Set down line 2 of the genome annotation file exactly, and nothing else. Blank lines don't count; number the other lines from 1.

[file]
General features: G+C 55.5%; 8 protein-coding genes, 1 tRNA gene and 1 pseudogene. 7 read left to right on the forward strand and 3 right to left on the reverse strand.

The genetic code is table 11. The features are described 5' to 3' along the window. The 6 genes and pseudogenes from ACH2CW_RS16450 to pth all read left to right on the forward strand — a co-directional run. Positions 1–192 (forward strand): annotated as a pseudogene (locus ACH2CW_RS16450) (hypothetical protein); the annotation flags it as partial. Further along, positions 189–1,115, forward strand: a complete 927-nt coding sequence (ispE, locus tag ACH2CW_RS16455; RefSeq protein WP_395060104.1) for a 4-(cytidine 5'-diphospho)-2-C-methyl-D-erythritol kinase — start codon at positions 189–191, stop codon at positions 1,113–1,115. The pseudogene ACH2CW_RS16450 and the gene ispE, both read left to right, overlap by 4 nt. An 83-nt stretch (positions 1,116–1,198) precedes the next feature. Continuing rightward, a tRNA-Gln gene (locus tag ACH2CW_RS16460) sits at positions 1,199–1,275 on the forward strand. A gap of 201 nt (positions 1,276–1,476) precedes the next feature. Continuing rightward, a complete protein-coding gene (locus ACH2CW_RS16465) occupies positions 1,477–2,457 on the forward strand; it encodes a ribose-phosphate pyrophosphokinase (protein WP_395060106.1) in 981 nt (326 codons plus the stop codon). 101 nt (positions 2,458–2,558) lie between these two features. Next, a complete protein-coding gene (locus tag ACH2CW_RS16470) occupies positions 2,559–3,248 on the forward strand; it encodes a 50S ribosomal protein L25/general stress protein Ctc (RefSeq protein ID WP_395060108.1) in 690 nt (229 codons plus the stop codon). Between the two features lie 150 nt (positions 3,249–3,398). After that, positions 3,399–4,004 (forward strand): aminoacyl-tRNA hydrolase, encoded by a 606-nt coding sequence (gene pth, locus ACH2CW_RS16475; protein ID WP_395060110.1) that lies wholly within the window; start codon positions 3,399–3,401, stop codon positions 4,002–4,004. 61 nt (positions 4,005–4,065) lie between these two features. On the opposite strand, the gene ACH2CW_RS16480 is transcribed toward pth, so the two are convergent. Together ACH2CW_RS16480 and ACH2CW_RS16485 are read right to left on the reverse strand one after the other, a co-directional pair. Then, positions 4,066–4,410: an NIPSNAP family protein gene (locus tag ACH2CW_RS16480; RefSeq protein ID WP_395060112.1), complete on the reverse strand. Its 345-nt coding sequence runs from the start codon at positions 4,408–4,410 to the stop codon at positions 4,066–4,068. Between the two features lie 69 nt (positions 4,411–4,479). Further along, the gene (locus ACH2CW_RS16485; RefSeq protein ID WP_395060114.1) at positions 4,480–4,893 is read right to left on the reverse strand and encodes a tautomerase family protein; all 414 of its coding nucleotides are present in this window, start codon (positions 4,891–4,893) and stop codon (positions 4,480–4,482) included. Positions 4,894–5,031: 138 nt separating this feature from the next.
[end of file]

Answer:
The genetic code is table 11. The features are described 5' to 3' along the window. The 6 genes and pseudogenes from ACH2CW_RS16450 to pth all read left to right on the forward strand — a co-directional run. Positions 1–192 (forward strand): annotated as a pseudogene (locus ACH2CW_RS16450) (hypothetical protein); the annotation flags it as partial. Further along, positions 189–1,115, forward strand: a complete 927-nt coding sequence (ispE, locus tag ACH2CW_RS16455; RefSeq protein WP_395060104.1) for a 4-(cytidine 5'-diphospho)-2-C-methyl-D-erythritol kinase — start codon at positions 189–191, stop codon at positions 1,113–1,115. The pseudogene ACH2CW_RS16450 and the gene ispE, both read left to right, overlap by 4 nt. An 83-nt stretch (positions 1,116–1,198) precedes the next feature. Continuing rightward, a tRNA-Gln gene (locus tag ACH2CW_RS16460) sits at positions 1,199–1,275 on the forward strand. A gap of 201 nt (positions 1,276–1,476) precedes the next feature. Continuing rightward, a complete protein-coding gene (locus ACH2CW_RS16465) occupies positions 1,477–2,457 on the forward strand; it encodes a ribose-phosphate pyrophosphokinase (protein WP_395060106.1) in 981 nt (326 codons plus the stop codon). 101 nt (positions 2,458–2,558) lie between these two features. Next, a complete protein-coding gene (locus tag ACH2CW_RS16470) occupies positions 2,559–3,248 on the forward strand; it encodes a 50S ribosomal protein L25/general stress protein Ctc (RefSeq protein ID WP_395060108.1) in 690 nt (229 codons plus the stop codon). Between the two features lie 150 nt (positions 3,249–3,398). After that, positions 3,399–4,004 (forward strand): aminoacyl-tRNA hydrolase, encoded by a 606-nt coding sequence (gene pth, locus ACH2CW_RS16475; protein ID WP_395060110.1) that lies wholly within the window; start codon positions 3,399–3,401, stop codon positions 4,002–4,004. 61 nt (positions 4,005–4,065) lie between these two features. On the opposite strand, the gene ACH2CW_RS16480 is transcribed toward pth, so the two are convergent. Together ACH2CW_RS16480 and ACH2CW_RS16485 are read right to left on the reverse strand one after the other, a co-directional pair. Then, positions 4,066–4,410: an NIPSNAP family protein gene (locus tag ACH2CW_RS16480; RefSeq protein ID WP_395060112.1), complete on the reverse strand. Its 345-nt coding sequence runs from the start codon at positions 4,408–4,410 to the stop codon at positions 4,066–4,068. Between the two features lie 69 nt (positions 4,411–4,479). Further along, the gene (locus ACH2CW_RS16485; RefSeq protein ID WP_395060114.1) at positions 4,480–4,893 is read right to left on the reverse strand and encodes a tautomerase family protein; all 414 of its coding nucleotides are present in this window, start codon (positions 4,891–4,893) and stop codon (positions 4,480–4,482) included. Positions 4,894–5,031: 138 nt separating this feature from the next.